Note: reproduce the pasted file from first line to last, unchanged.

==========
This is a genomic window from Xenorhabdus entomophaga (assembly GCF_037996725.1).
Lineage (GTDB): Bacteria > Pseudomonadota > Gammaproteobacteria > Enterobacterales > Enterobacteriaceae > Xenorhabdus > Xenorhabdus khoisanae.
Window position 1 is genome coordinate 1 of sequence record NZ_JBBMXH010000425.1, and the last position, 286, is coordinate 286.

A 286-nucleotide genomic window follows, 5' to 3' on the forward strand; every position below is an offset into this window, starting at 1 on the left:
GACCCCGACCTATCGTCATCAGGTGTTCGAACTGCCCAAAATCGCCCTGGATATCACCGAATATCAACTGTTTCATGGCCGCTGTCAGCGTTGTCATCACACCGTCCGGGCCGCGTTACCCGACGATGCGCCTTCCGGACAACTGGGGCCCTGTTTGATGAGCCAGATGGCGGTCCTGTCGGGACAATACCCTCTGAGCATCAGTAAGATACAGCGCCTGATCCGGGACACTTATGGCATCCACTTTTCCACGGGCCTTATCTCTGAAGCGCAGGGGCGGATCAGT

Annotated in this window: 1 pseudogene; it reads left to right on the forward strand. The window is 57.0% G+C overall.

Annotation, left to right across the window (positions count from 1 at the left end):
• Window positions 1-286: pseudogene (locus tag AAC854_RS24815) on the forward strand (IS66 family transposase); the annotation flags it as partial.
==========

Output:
This is a genomic window from Xenorhabdus entomophaga (assembly GCF_037996725.1).
Lineage (GTDB): Bacteria > Pseudomonadota > Gammaproteobacteria > Enterobacterales > Enterobacteriaceae > Xenorhabdus > Xenorhabdus khoisanae.
Window position 1 is genome coordinate 1 of sequence record NZ_JBBMXH010000425.1, and the last position, 286, is coordinate 286.

A 286-nucleotide genomic window follows, 5' to 3' on the forward strand; every position below is an offset into this window, starting at 1 on the left:
GACCCCGACCTATCGTCATCAGGTGTTCGAACTGCCCAAAATCGCCCTGGATATCACCGAATATCAACTGTTTCATGGCCGCTGTCAGCGTTGTCATCACACCGTCCGGGCCGCGTTACCCGACGATGCGCCTTCCGGACAACTGGGGCCCTGTTTGATGAGCCAGATGGCGGTCCTGTCGGGACAATACCCTCTGAGCATCAGTAAGATACAGCGCCTGATCCGGGACACTTATGGCATCCACTTTTCCACGGGCCTTATCTCTGAAGCGCAGGGGCGGATCAGT

Annotated in this window: 1 pseudogene; it reads left to right on the forward strand. The window is 57.0% G+C overall.

Annotation, left to right across the window (positions count from 1 at the left end):
• Window positions 1-286: pseudogene (locus tag AAC854_RS24815) on the forward strand (IS66 family transposase); the annotation flags it as partial.